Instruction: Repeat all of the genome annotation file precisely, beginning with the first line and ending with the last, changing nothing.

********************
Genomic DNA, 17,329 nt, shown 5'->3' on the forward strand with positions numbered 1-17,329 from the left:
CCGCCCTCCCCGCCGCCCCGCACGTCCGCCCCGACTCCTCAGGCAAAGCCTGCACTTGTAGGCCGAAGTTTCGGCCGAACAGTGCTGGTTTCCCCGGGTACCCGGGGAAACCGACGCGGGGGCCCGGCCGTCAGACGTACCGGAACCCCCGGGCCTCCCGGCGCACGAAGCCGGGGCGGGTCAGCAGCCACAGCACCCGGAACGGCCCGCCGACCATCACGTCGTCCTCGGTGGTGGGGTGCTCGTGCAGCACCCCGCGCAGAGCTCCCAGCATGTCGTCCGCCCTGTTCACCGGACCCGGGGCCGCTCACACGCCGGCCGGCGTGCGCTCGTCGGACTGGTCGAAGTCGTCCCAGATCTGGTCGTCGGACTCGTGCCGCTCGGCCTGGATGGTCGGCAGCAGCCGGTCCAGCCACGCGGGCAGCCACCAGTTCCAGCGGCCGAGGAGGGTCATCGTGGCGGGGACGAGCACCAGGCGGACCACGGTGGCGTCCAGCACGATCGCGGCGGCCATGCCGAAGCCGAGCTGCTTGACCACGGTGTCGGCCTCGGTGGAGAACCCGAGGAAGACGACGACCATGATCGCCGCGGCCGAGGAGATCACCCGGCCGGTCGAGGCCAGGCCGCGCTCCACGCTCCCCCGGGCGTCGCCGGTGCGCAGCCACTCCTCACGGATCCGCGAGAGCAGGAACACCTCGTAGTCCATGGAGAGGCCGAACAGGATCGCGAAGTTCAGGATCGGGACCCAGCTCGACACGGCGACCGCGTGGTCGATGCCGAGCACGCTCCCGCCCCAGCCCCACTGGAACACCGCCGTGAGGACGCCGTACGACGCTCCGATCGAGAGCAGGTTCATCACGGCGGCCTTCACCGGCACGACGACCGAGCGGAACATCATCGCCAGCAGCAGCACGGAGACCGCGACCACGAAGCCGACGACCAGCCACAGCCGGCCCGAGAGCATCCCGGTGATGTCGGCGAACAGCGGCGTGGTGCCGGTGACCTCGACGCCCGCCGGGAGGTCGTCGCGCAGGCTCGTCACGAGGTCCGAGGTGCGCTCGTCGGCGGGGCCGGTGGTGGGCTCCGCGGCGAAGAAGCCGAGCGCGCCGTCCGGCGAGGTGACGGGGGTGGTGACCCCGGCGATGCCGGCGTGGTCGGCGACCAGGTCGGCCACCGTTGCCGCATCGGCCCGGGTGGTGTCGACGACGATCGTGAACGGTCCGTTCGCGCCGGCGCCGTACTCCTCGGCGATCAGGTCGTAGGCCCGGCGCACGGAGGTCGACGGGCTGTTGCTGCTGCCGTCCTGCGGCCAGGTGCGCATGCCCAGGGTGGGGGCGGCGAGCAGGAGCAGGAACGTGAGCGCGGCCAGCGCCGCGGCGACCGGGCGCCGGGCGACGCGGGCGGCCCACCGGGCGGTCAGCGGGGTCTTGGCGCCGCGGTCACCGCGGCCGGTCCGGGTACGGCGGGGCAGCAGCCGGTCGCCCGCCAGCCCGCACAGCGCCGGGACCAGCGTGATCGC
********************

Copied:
Genomic DNA, 17,329 nt, shown 5'->3' on the forward strand with positions numbered 1-17,329 from the left:
CCGCCCTCCCCGCCGCCCCGCACGTCCGCCCCGACTCCTCAGGCAAAGCCTGCACTTGTAGGCCGAAGTTTCGGCCGAACAGTGCTGGTTTCCCCGGGTACCCGGGGAAACCGACGCGGGGGCCCGGCCGTCAGACGTACCGGAACCCCCGGGCCTCCCGGCGCACGAAGCCGGGGCGGGTCAGCAGCCACAGCACCCGGAACGGCCCGCCGACCATCACGTCGTCCTCGGTGGTGGGGTGCTCGTGCAGCACCCCGCGCAGAGCTCCCAGCATGTCGTCCGCCCTGTTCACCGGACCCGGGGCCGCTCACACGCCGGCCGGCGTGCGCTCGTCGGACTGGTCGAAGTCGTCCCAGATCTGGTCGTCGGACTCGTGCCGCTCGGCCTGGATGGTCGGCAGCAGCCGGTCCAGCCACGCGGGCAGCCACCAGTTCCAGCGGCCGAGGAGGGTCATCGTGGCGGGGACGAGCACCAGGCGGACCACGGTGGCGTCCAGCACGATCGCGGCGGCCATGCCGAAGCCGAGCTGCTTGACCACGGTGTCGGCCTCGGTGGAGAACCCGAGGAAGACGACGACCATGATCGCCGCGGCCGAGGAGATCACCCGGCCGGTCGAGGCCAGGCCGCGCTCCACGCTCCCCCGGGCGTCGCCGGTGCGCAGCCACTCCTCACGGATCCGCGAGAGCAGGAACACCTCGTAGTCCATGGAGAGGCCGAACAGGATCGCGAAGTTCAGGATCGGGACCCAGCTCGACACGGCGACCGCGTGGTCGATGCCGAGCACGCTCCCGCCCCAGCCCCACTGGAACACCGCCGTGAGGACGCCGTACGACGCTCCGATCGAGAGCAGGTTCATCACGGCGGCCTTCACCGGCACGACGACCGAGCGGAACATCATCGCCAGCAGCAGCACGGAGACCGCGACCACGAAGCCGACGACCAGCCACAGCCGGCCCGAGAGCATCCCGGTGATGTCGGCGAACAGCGGCGTGGTGCCGGTGACCTCGACGCCCGCCGGGAGGTCGTCGCGCAGGCTCGTCACGAGGTCCGAGGTGCGCTCGTCGGCGGGGCCGGTGGTGGGCTCCGCGGCGAAGAAGCCGAGCGCGCCGTCCGGCGAGGTGACGGGGGTGGTGACCCCGGCGATGCCGGCGTGGTCGGCGACCAGGTCGGCCACCGTTGCCGCATCGGCCCGGGTGGTGTCGACGACGATCGTGAACGGTCCGTTCGCGCCGGCGCCGTACTCCTCGGCGATCAGGTCGTAGGCCCGGCGCACGGAGGTCGACGGGCTGTTGCTGCTGCCGTCCTGCGGCCAGGTGCGCATGCCCAGGGTGGGGGCGGCGAGCAGGAGCAGGAACGTGAGCGCGGCCAGCGCCGCGGCGACCGGGCGCCGGGCGACGCGGGCGGCCCACCGGGCGGTCAGCGGGGTCTTGGCGCCGCGGTCACCGCGGCCGGTCCGGGTACGGCGGGGCAGCAGCCGGTCGCCCGCCAGCCCGCACAGCGCCGGGACCAGCGTGATCGC